Edwina Davenport gets into reduced circumstances and has to advertise for someone to rent a room from her in Murder in an English Village, set in 1920, by Jessica Ellicott. She is happy when her brash, internationally adventurous famous friend from their youth, Beryll Helliwell, responds to the ad, coming to her rescue both financially and socially. But the same night that Beryll suggests to the local busybody that Edwina has really been serving undercover with Beryll for the king and is setting out to solve some secret case, someone tries to strangle Edwina with her scarf.
The pair think that someone has gotten alarmed at the prospect of having a crime discovered, but no one else in the town of Walmsley Parva will believe them, so the two set out to investigate, starting with the land girls who served nearby during the Great War. Edwina points out that one especially responsible land girl, Agnes, disappeared during her time in the war. Despite Edwina’s urging to look into it, the local Constable Gibbs refused to investigate because she saw all the land girls as “loose women.” After all, in their work on the farm, they wore pants! Horrors! Now Edwina and Beryll determine to look into Agnes’s disappearance, but the war ended over a year before, and the land girls have returned home. The two wildly different friends, one a dignified spinster and the other a flamboyant woman married several times, make an unusual team as they work together and must beat the murderer to the solution before one or both of them gets killed first.
Murder in an English Village caught my attention from the opening chapter and left me raptly listening throughout. The plot took various turns of interest and kept me really fascinated. The characters also were lively and well- rounded. I strongly pictured both Edwina and Beryll and found them an appealing pair. What’s more, the secondary characters came to life as well, helping me to stay guessing about the identity of the murderer based upon the individual and not just the person’s position in life.
I especially liked the historical portrayals of life immediately following World War I. They can’t adjust back to life as usual because too many things have changed in society. The book highlights some of the damages of war, such as men who either turn into extreme drunks or go almost catatonic to cope with the horrors they experienced in the war. It also brings up a feature people today are not commonly aware of, that of metal masks that those with facial disfigurements would have created to wear in order to hide their injuries. Men would wear such masks for the rest of their lives, never able to show facial expressions at all.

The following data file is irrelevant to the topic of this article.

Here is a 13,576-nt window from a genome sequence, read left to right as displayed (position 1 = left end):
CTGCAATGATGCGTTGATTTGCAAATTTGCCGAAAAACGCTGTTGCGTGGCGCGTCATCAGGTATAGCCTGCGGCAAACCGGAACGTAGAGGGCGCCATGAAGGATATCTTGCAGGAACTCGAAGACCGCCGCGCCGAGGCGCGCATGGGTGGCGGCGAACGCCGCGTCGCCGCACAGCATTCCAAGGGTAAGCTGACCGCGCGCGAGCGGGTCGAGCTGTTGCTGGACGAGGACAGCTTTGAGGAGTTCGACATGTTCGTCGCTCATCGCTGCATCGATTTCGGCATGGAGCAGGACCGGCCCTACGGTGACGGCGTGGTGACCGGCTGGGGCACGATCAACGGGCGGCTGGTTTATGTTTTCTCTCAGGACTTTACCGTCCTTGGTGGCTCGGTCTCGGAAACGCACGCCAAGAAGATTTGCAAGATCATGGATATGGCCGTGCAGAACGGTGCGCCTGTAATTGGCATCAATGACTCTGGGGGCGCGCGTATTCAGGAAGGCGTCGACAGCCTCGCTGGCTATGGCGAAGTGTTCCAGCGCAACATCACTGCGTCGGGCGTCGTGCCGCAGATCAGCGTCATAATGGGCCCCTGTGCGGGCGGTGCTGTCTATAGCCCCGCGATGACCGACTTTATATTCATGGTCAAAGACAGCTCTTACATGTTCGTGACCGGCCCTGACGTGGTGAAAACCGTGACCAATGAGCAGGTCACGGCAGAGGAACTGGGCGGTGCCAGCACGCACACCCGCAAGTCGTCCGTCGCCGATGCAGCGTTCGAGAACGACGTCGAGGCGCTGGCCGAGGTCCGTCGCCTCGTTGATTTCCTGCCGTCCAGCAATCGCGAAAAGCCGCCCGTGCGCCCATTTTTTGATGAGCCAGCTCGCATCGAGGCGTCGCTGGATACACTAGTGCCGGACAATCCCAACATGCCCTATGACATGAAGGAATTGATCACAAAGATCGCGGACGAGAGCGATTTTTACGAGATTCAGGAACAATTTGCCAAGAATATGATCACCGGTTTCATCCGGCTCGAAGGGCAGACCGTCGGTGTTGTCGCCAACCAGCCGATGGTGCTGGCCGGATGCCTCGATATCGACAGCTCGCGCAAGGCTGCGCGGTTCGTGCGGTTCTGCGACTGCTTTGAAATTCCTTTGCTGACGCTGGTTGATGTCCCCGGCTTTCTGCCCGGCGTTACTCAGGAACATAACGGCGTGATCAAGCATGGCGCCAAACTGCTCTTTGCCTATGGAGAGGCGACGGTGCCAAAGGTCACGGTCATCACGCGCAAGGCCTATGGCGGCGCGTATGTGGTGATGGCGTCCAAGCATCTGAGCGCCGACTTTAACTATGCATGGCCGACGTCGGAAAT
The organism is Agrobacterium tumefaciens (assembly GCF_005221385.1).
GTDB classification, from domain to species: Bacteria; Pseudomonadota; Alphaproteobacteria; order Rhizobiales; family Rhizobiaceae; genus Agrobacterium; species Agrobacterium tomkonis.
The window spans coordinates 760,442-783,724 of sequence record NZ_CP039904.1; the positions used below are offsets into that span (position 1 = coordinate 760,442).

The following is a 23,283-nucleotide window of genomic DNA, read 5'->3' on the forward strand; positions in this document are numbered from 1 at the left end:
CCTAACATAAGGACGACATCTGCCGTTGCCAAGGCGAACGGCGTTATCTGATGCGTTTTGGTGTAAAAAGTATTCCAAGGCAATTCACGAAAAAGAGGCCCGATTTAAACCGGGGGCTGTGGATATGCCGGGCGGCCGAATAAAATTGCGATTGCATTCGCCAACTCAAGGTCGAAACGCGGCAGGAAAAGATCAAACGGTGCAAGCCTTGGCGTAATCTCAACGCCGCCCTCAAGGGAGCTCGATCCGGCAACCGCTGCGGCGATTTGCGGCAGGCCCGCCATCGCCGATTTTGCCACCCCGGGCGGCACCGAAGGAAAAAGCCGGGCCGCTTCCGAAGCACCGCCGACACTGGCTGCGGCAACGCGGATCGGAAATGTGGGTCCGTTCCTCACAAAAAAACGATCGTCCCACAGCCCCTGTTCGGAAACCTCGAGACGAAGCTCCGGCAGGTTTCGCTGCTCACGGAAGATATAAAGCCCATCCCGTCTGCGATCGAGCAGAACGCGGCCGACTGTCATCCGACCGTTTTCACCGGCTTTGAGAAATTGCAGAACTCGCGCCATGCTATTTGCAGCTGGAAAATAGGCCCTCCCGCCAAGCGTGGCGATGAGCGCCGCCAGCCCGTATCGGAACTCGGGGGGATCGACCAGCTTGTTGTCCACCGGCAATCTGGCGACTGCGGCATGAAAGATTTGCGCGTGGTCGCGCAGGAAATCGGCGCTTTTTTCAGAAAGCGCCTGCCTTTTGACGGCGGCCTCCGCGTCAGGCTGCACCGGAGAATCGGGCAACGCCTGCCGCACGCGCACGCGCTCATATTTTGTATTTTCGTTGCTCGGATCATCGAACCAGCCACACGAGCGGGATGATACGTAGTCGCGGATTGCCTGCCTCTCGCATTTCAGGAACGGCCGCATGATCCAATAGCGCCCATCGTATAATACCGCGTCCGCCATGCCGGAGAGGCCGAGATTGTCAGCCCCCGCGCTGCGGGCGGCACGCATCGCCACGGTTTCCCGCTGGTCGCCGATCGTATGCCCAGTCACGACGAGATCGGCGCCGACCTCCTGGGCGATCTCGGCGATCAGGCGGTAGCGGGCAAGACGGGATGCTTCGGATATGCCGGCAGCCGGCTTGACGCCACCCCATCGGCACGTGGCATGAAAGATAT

We also get a lot of insight into life in the home front during the war, in particular the land girls who committed to spending a year working hard on the farms to take the place of men who were in Europe fighting. We also see the black market that some farmers would participate in by cooking the books of their produce and meat supplies that they gave the government and selling items that didn’t exist officially at a large profit to people willing to pay.
The audio edition of this book is performed really strongly by Barbara Rosenblat. I actually came across this book on Audible when looking at books that Rosenblat has narrated because she impresses me so much. And I am so glad that I did find this book. Rosenblat does a fantastic job of making this book come alive, giving believable voices for each character and using effective infections and timing to portray the book.
Murder in an English Village has proven to be a highlight of the nearly two years that I have been reviewing audiobooks for Fangirl Nation Magazine. Given how many books I go through regularly (I reviewed 29 books in just the month of January 2018), this is a significant statement of the quality and my enjoyment of this book. I recommend this book to any mystery lover and to any history lover, but especially to the historical mystery lover. I give the book five stars!
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